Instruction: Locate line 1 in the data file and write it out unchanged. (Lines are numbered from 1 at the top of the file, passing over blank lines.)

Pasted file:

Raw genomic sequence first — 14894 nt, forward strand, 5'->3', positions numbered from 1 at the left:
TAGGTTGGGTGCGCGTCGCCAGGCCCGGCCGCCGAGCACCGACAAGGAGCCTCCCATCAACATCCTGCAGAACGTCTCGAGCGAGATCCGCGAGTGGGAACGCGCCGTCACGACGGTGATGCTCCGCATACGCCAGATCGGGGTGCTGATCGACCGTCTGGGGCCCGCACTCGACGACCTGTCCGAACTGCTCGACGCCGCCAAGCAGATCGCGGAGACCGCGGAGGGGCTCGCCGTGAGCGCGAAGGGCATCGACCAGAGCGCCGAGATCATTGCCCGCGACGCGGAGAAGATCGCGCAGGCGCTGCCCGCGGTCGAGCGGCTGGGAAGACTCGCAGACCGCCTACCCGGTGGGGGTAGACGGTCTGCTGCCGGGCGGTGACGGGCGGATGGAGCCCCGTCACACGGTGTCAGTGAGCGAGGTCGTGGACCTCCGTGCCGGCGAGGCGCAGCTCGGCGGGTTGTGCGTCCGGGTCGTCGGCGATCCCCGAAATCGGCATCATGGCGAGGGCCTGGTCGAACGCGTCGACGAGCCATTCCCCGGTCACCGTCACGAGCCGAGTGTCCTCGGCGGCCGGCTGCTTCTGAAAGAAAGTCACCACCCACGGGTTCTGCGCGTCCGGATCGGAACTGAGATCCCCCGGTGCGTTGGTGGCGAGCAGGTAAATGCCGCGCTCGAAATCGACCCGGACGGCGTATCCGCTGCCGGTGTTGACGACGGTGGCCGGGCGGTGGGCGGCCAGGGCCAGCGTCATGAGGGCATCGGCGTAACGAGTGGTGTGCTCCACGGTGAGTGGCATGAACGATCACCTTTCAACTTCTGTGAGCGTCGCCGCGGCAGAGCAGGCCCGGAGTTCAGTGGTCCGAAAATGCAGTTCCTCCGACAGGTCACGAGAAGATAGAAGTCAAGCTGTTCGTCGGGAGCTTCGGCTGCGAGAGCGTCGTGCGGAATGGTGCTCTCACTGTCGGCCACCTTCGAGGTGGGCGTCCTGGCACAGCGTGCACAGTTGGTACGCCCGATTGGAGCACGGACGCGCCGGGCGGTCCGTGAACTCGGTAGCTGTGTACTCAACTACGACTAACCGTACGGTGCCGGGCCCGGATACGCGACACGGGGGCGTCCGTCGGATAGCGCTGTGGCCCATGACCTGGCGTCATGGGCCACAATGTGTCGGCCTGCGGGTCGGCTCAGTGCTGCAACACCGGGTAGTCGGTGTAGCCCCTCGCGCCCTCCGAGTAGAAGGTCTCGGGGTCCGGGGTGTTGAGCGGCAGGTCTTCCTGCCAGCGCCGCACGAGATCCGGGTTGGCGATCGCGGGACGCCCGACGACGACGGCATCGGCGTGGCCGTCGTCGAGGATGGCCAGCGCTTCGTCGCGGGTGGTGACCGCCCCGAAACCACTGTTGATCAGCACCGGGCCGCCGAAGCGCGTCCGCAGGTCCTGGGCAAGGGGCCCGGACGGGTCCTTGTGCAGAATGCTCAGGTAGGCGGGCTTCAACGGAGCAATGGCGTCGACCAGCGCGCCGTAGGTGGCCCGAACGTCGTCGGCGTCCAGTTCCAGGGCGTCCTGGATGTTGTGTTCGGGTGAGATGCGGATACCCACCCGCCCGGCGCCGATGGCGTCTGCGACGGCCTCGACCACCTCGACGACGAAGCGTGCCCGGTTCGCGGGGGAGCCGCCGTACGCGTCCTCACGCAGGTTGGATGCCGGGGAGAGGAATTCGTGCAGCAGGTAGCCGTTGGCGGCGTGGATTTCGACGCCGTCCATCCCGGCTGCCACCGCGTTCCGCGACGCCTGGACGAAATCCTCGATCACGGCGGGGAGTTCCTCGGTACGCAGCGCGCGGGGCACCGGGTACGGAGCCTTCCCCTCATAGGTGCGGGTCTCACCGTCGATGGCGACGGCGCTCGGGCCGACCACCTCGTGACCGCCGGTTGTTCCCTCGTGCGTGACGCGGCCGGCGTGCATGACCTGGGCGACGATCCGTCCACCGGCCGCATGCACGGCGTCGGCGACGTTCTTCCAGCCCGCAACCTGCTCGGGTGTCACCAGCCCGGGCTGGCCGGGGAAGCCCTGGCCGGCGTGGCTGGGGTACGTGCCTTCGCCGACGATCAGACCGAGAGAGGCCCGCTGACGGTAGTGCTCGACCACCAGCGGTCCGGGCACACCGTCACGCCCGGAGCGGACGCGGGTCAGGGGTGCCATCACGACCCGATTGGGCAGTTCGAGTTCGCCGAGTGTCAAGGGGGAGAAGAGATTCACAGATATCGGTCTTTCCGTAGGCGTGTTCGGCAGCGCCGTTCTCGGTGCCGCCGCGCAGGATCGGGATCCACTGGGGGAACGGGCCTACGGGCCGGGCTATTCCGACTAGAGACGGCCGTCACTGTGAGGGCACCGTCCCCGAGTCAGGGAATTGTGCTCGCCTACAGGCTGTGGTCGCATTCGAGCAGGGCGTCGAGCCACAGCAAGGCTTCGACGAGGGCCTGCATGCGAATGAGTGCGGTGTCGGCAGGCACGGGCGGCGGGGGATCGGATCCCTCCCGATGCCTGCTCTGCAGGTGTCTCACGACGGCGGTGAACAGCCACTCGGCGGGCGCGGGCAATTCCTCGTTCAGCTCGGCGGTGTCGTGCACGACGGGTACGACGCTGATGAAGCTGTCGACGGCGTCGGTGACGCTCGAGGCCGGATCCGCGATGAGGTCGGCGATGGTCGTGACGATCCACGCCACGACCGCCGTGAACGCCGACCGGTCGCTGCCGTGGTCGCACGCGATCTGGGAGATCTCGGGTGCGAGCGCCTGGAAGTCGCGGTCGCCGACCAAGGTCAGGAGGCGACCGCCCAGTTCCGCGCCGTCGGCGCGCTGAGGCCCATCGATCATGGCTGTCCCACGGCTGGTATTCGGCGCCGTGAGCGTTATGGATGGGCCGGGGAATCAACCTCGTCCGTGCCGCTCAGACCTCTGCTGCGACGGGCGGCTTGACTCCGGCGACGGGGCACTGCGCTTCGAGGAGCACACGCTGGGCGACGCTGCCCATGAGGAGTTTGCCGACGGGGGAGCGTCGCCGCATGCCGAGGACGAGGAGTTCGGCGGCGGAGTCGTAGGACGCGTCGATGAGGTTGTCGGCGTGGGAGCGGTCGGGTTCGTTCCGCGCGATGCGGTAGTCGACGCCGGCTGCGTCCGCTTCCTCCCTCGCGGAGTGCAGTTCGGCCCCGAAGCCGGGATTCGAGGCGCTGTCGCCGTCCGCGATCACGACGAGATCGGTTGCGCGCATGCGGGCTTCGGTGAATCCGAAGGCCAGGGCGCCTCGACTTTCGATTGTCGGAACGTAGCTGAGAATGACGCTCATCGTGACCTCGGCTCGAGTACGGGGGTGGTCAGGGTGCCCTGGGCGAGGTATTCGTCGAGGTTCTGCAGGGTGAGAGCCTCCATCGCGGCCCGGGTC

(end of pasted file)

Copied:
Raw genomic sequence first — 14894 nt, forward strand, 5'->3', positions numbered from 1 at the left: